FOG (Flake-Over-Grind): A process whereby a stone is cut into slabs and then the slabs are cut to shape and contours are ground onto the preform with a diamond wheel. Facilitates very consistent flake patterns.
Fracture: A crack or break in the stone, either intentional or unintentional.
Grinder: A grainy material used to prepare edges and platforms (also abrader). Also a mechanical device use to remove the mass of a stone through grinding.
Ground: (1) Prepared edge or platform. (2) Contoured by grinder (see FOG).
Hammerstone: A grainy stone used as a percussion tool to remove flakes. May sometimes be used as an abrader/grinder.
Hand pad: A piece of leather or rubber that protects the hand while pressure flaking
Healed fracture: An old fracture in stone that has been resilicified.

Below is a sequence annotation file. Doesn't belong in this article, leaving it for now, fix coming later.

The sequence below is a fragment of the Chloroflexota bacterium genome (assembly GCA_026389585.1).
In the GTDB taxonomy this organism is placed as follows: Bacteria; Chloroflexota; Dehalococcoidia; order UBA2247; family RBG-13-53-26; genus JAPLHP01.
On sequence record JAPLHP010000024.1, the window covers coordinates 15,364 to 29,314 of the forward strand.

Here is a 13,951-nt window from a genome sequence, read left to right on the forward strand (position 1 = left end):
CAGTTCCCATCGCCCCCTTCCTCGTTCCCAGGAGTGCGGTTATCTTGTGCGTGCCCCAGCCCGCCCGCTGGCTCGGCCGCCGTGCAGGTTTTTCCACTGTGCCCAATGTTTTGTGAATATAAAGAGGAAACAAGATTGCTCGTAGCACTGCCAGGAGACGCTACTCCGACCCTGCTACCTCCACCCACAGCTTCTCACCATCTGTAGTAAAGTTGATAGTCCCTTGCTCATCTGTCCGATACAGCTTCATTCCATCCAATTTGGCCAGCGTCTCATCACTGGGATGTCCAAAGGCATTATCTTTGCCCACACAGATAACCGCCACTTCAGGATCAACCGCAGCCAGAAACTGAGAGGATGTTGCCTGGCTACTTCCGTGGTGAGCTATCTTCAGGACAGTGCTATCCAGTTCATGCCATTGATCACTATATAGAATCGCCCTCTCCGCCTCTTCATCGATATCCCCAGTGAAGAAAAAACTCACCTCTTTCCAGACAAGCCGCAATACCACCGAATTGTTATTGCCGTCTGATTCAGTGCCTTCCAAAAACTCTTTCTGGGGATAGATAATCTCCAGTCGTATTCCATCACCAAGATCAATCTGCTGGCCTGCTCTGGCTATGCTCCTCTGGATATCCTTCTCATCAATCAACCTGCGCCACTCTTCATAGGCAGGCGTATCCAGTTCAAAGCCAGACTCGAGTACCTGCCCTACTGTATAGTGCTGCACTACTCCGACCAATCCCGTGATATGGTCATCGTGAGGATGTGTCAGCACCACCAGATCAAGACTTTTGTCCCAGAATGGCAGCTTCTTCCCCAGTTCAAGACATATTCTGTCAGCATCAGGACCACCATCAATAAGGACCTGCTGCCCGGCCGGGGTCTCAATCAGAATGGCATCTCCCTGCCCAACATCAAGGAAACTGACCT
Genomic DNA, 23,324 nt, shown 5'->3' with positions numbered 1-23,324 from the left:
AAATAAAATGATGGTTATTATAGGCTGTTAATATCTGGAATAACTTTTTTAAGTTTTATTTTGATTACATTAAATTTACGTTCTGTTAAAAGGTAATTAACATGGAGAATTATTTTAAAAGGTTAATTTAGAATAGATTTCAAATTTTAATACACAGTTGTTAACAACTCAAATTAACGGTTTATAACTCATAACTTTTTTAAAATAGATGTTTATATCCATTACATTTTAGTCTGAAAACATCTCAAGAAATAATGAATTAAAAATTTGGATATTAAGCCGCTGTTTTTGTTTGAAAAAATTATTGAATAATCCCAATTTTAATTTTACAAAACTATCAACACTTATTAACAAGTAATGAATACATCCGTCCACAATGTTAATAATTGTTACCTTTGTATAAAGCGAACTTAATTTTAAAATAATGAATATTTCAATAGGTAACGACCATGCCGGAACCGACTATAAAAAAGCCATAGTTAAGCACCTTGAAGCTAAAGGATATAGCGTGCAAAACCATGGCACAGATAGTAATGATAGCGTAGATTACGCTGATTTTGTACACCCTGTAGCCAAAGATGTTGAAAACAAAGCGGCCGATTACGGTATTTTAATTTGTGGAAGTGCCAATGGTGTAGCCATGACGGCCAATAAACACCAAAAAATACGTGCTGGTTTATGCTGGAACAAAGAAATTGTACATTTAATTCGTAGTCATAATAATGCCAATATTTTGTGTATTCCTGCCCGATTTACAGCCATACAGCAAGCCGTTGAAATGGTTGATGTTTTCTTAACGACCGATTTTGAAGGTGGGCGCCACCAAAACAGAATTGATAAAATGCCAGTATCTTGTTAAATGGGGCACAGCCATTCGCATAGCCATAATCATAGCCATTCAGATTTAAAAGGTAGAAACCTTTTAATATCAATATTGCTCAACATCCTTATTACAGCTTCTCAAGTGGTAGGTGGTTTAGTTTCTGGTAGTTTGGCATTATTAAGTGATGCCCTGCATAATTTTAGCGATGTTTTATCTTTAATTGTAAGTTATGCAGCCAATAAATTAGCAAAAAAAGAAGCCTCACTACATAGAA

Heat Treating: A method of applying heat to stones to improve the color and workability. (see 'Heat Treating Guide w/Temperature/Time/Thickness Table' by Jim Miller' in the How-To section)
Hinge Fracture: One way a flake may terminate; ends in a rounded, upturned hinge-like manner.
Inclusion: A pocket of undesirable stuff in stone. Can be crystals, concrete, ash, limestone, etc.
Indirect percussion: A type of percussion flaking that uses two tools where the stone is not struck directly. Typically a 'punch' and 'hammer' are used.
Ishi Stick: A long handled pressure flaking tool - attributed to Ishi. ( See 'Instructions for Making Ishi Sticks and/or Pressure Flakers by Jim Keffer' in the How-To section).
Isolated platform: A carefully prepared percussion platform isolated from the surrounding rock, typically through abrading.
Jasper: A opaque knappable stone, typically reddish, mustard or brown, but may be found in a variety of colors.
Knapping: Short for flintknapping. More common term for those who typically knap stones other that flint/chert.
Lens: A somewhat flattened piece of chert/flint that formed with rounded edges.
Lenticular: Having the shape of a double-convex lens.
Leverite: An UGLY stone that, regardless of whether concodial or not, is not suitable for knapping (or much else). As in 'Leave 'er right there'.